“Solar cells used to be expensive, but now they’re getting cheaper,” says Chris Giebink, Charles K. Etner Assistant Professor of Electrical Engineering, Pennsylvania State University. “As a result, the solar cell is no longer the dominant cost of the energy it produces. The majority of the cost increasingly lies in everything else—the inverter, installation labor, permitting fees, etc.—all the stuff we used to neglect."
This changing economic landscape has put a premium on high efficiency. In contrast to silicon solar panels, which currently dominate the market at 15 to 20% efficiency, concentrating photovoltaics (CPVs) focus sunlight onto smaller, but much more efficient solar cells. This enables overall efficiencies of 35 to 40%. However, current CPV systems are large—the size of billboards—and have to rotate to track the sun during the day. These systems work well in open fields with abundant space and lots of direct sun.
“What we’re trying to do is create a high-efficiency CPV system in the form factor of a traditional silicon solar panel,” says Giebink. Delivering the high efficiency of traditional CPV in the form factor of a standard rooftop photovoltaic panel would be transformative.
Because it employs optics to focus sunlight onto small PV cells, the CPV must track the sun to operate efficiently. Therefore, the researchers adopted a planar translation-based approach, where optics remain fixed while PV cells slide laterally to follow the moving focal spot (Fig. 1). The tracking system uses a folded optical path where light is refracted by a top lenslet, reflected by a bottom lenslet, and then focused on an intermediate plane, which is a sheet of glass patterned with a corresponding array of solar microcells. The interfaces between this plane and those of the top and bottom lenslet arrays are lubricated by optical oil that also helps to eliminate parasitic reflections.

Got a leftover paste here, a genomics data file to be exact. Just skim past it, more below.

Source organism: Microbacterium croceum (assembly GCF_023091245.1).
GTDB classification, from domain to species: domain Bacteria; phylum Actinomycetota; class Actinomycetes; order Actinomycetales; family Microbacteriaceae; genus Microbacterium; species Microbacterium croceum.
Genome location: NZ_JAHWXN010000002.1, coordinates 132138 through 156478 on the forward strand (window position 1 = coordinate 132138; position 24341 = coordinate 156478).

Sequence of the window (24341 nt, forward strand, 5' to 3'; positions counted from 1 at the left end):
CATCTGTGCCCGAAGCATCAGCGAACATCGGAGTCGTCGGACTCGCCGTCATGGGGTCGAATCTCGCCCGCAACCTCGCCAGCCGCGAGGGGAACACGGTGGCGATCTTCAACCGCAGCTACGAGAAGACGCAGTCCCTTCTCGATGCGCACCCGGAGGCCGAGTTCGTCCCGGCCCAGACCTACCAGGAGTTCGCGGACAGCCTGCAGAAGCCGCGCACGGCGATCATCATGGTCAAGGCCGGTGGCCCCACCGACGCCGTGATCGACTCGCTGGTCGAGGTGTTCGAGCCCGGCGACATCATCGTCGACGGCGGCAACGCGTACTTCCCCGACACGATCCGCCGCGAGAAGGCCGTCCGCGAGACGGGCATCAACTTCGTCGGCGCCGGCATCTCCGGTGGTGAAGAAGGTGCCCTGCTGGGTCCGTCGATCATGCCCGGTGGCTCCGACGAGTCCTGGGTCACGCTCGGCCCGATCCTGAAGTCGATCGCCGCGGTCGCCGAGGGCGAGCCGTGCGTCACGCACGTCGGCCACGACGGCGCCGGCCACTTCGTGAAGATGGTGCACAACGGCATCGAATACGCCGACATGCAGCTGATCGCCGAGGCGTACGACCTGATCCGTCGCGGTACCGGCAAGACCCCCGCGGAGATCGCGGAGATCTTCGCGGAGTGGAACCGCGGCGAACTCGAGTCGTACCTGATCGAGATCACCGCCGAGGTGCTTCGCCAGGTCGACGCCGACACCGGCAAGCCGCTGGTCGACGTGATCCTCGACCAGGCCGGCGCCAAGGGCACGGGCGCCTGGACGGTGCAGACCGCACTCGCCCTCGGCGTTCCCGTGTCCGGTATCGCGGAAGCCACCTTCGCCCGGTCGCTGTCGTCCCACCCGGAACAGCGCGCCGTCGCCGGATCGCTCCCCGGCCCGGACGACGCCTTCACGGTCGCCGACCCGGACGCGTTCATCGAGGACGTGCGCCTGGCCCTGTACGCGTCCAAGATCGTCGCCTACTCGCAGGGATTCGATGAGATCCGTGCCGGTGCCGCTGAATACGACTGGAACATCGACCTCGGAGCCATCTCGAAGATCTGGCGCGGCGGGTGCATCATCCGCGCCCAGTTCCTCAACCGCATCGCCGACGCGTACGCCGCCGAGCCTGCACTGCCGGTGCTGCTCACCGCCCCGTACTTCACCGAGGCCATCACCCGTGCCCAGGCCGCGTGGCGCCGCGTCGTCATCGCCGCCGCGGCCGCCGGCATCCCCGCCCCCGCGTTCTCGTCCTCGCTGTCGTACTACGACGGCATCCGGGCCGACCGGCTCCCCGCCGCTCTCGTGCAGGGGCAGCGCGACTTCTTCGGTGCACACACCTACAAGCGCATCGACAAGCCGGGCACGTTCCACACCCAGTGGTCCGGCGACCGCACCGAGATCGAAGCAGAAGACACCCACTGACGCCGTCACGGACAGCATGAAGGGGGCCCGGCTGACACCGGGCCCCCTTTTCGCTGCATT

1. Construction of the CPV sun tracking system.
The middle solar cell sheet slides laterally to track the sun. Sunlight focused on microcells have an area of less than 1 mm2, enabling the small size and thickness of the associated lenslets and the concentrator stack. Cells are embedded in a “microtracking” panel that can accept light over a >140-deg. full field of view, allowing operation for roughly 10 hours a day. In the case of a panel based on acrylic plastic lenslet arrays, incoming sunlight is focused by a factor of more than 250, and daily average optical losses are kept below 15%.
The absolute power delivered to each of these microcells is orders of magnitude lower than that impinging on a conventional CPV cell, which is typically about 1 cm2. This simplifies thermal management because the cell can operate without the need for active cooling.
Penn State researchers reported in the July 17 issue of Nature Energy that they ran a feasibility study using a prototype CPV system that reached 30% efficiency. In outdoor testing over the course of two sunny days, the system operated automatically from sunrise to sunset, outperforming a 17%-efficient commercial silicon solar cell by generating over 54% more energy per unit area per day in a direct head-to-head competition. It could have reached 73% if microcell heating from the intense sunlight was avoided.